Australia might not be due to receive an electric Kia Cerato until the next-generation model arrives in the coming years – but there’s already one for sale exclusively in China, known as the Kia K3 EV.
Based on the regular K3 sedan sold by Kia in China – a rebadged version of Australia's Cerato sedan, with a new front bumper and tweaked interior – the K3 EV arrives as the brand's second electric vehicle in the region, built there as part of a joint-venture with local companies Dongfeng and Yueda.
Powering the electric sedan is a 135kW/310Nm electric motor on the front axle, paired to one of two lithium-ion battery sizes: a 48.6kWh pack providing up to 410km of claimed driving range, or a larger 56.5kWh unit delivering 490km of claimed range.
However, it's worth noting both numbers are calculated according to the more lenient NEDC laboratory test cycle used in China, rather than Europe's more realistic WLTP protocol. Expect real-world ranges to fall to around 270km and 350km, respectively.
No performance figures or charging speed claims have been released, however regenerative braking is on hand to top up the battery with energy recuperated under deceleration in city environments.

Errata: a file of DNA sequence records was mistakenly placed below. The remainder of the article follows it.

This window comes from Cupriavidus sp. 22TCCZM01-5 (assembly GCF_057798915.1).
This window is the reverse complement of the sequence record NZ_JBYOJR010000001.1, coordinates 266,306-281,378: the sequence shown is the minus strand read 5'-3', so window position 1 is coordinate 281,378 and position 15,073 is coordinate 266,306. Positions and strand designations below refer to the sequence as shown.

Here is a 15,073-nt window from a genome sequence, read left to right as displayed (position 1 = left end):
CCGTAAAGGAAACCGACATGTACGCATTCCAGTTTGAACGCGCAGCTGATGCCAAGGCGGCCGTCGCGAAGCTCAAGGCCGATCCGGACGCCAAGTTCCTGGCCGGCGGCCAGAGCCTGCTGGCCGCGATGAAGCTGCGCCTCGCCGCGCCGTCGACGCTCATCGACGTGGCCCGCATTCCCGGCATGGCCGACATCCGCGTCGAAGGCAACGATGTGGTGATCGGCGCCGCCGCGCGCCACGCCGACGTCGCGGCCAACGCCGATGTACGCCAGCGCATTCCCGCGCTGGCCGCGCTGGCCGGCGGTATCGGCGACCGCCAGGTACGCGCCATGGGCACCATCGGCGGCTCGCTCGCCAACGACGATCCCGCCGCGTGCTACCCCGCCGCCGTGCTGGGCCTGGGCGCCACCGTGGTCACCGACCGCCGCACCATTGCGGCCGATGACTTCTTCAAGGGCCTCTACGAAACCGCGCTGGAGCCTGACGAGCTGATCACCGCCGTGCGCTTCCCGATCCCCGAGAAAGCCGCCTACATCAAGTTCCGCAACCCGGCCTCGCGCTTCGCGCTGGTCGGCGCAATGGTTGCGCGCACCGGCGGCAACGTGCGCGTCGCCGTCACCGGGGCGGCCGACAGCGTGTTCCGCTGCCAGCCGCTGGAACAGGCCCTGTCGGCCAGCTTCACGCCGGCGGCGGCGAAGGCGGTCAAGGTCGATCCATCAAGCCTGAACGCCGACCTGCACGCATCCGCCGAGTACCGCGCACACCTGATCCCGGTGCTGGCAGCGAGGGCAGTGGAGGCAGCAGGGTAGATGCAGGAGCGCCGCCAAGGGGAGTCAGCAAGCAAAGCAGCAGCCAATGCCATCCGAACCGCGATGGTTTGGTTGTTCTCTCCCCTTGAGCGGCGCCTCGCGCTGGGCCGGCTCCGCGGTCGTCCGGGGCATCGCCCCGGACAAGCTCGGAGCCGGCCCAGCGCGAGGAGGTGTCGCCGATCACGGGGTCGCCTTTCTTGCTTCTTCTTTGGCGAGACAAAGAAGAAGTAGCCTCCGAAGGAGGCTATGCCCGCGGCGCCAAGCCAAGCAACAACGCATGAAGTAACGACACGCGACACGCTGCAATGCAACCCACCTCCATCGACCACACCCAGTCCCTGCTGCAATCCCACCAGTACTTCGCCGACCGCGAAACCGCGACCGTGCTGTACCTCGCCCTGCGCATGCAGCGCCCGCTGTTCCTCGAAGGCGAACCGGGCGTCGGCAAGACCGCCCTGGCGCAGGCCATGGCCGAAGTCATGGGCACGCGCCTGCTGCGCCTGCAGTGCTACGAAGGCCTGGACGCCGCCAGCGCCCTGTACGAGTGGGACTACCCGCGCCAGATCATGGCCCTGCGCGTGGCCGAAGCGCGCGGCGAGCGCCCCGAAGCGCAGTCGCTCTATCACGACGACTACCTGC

Visual differences between EV and petrol-powered versions of the Chinese-market K3 are minimal, limited largely to a closed-off front grille, tweaked lower front and rear bumpers, and blue accents.
Inside, whereas facelifted, Australian-delivered Cerato models feature a 4.2-inch display between the analog instruments – with a fully-digital 10.25-inch cluster available overseas – the Chinese K3 EV offers a 7.0-inch instrument display, flanked by digitised speed, range, battery voltage and battery current readouts.
A 10.25-inch infotainment touchscreen sits in the centre of the dashboard, like Australian models (albeit with Chinese-specific software) – though the EV replaces petrol models' conventional gear shifter with a shift-by-wire rotary dial.
Available features on flagship K3 EV vehicles include keyless entry, an electric sunroof, electric tailgate, wireless phone charging, Baidu satellite navigation, and a suite of active safety features, including autonomous emergency braking with pedestrian detection, lane-keep assist, blind-spot monitoring and high-beam assist.
Prices for the 2021 Kia K3 EV in China start at 176,800 yuan (AU$35,700) for an entry-level, 410km version – a circa-55 per cent increase over an equivalent petrol model, equating to around $42,000 drive-away in Australia.
A range-topping model with the long-range 56.5kWh battery would be priced just under $50,000 drive-away Down Under.
However, those prices will remain purely theoretical, as the Kia K3 EV is built solely for the Chinese market.
Australian Kia buyers keen on swapping trips to the petrol pump for a charging station can currently opt for the recently-launched Niro EV small SUV, which will serve as a stop-gap until the arrival of the larger EV6 and next-generation Niro EV in 2022.